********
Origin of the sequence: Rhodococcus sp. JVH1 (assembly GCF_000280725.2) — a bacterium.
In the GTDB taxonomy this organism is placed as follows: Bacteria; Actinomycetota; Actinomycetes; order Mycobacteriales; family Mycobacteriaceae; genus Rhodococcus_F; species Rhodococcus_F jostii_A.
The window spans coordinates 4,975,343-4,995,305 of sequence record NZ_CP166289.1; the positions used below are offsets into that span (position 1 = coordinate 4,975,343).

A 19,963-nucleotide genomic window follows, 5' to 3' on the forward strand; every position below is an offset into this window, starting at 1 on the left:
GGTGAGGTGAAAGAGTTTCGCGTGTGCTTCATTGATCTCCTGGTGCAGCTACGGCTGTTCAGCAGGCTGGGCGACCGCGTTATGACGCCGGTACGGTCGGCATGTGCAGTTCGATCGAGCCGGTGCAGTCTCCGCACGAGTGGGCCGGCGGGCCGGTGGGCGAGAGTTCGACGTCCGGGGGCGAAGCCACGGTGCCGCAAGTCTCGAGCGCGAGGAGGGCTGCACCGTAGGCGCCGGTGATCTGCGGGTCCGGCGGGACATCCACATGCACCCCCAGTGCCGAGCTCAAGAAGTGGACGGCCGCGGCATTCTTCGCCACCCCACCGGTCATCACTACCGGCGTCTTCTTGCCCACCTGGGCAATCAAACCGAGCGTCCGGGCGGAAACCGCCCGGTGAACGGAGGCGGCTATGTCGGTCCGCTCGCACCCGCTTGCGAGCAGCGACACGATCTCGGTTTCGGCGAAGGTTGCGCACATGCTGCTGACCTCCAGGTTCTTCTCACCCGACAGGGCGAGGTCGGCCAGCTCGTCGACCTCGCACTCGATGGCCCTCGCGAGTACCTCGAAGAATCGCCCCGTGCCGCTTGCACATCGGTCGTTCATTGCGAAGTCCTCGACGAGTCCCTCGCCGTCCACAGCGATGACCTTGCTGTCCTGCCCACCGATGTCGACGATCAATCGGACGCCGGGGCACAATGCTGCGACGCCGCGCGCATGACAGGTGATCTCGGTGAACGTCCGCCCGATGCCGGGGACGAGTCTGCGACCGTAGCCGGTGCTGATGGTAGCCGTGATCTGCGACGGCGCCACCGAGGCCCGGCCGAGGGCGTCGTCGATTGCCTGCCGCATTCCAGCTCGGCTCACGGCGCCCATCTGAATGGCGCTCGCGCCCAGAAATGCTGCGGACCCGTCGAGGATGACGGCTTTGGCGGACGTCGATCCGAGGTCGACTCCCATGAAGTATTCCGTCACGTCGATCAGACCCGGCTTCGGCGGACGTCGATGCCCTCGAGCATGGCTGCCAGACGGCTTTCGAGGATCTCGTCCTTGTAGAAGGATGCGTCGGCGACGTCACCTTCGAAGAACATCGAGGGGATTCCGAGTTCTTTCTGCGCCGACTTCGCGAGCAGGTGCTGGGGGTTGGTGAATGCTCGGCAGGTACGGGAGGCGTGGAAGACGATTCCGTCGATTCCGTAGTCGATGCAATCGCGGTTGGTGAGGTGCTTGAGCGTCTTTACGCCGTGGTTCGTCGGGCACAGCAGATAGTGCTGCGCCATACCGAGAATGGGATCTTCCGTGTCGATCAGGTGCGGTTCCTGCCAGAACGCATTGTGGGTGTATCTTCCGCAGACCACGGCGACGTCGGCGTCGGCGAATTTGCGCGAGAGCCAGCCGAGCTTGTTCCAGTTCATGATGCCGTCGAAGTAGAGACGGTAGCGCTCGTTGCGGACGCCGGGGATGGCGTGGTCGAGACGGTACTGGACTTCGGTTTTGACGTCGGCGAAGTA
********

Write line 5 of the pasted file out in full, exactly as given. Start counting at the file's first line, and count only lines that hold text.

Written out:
GGTGAGGTGAAAGAGTTTCGCGTGTGCTTCATTGATCTCCTGGTGCAGCTACGGCTGTTCAGCAGGCTGGGCGACCGCGTTATGACGCCGGTACGGTCGGCATGTGCAGTTCGATCGAGCCGGTGCAGTCTCCGCACGAGTGGGCCGGCGGGCCGGTGGGCGAGAGTTCGACGTCCGGGGGCGAAGCCACGGTGCCGCAAGTCTCGAGCGCGAGGAGGGCTGCACCGTAGGCGCCGGTGATCTGCGGGTCCGGCGGGACATCCACATGCACCCCCAGTGCCGAGCTCAAGAAGTGGACGGCCGCGGCATTCTTCGCCACCCCACCGGTCATCACTACCGGCGTCTTCTTGCCCACCTGGGCAATCAAACCGAGCGTCCGGGCGGAAACCGCCCGGTGAACGGAGGCGGCTATGTCGGTCCGCTCGCACCCGCTTGCGAGCAGCGACACGATCTCGGTTTCGGCGAAGGTTGCGCACATGCTGCTGACCTCCAGGTTCTTCTCACCCGACAGGGCGAGGTCGGCCAGCTCGTCGACCTCGCACTCGATGGCCCTCGCGAGTACCTCGAAGAATCGCCCCGTGCCGCTTGCACATCGGTCGTTCATTGCGAAGTCCTCGACGAGTCCCTCGCCGTCCACAGCGATGACCTTGCTGTCCTGCCCACCGATGTCGACGATCAATCGGACGCCGGGGCACAATGCTGCGACGCCGCGCGCATGACAGGTGATCTCGGTGAACGTCCGCCCGATGCCGGGGACGAGTCTGCGACCGTAGCCGGTGCTGATGGTAGCCGTGATCTGCGACGGCGCCACCGAGGCCCGGCCGAGGGCGTCGTCGATTGCCTGCCGCATTCCAGCTCGGCTCACGGCGCCCATCTGAATGGCGCTCGCGCCCAGAAATGCTGCGGACCCGTCGAGGATGACGGCTTTGGCGGACGTCGATCCGAGGTCGACTCCCATGAAGTATTCCGTCACGTCGATCAGACCCGGCTTCGGCGGACGTCGATGCCCTCGAGCATGGCTGCCAGACGGCTTTCGAGGATCTCGTCCTTGTAGAAGGATGCGTCGGCGACGTCACCTTCGAAGAACATCGAGGGGATTCCGAGTTCTTTCTGCGCCGACTTCGCGAGCAGGTGCTGGGGGTTGGTGAATGCTCGGCAGGTACGGGAGGCGTGGAAGACGATTCCGTCGATTCCGTAGTCGATGCAATCGCGGTTGGTGAGGTGCTTGAGCGTCTTTACGCCGTGGTTCGTCGGGCACAGCAGATAGTGCTGCGCCATACCGAGAATGGGATCTTCCGTGTCGATCAGGTGCGGTTCCTGCCAGAACGCATTGTGGGTGTATCTTCCGCAGACCACGGCGACGTCGGCGTCGGCGAATTTGCGCGAGAGCCAGCCGAGCTTGTTCCAGTTCATGATGCCGTCGAAGTAGAGACGGTAGCGCTCGTTGCGGACGCCGGGGATGGCGTGGTCGAGACGGTACTGGACTTCGGTTTTGACGTCGGCGAAGTA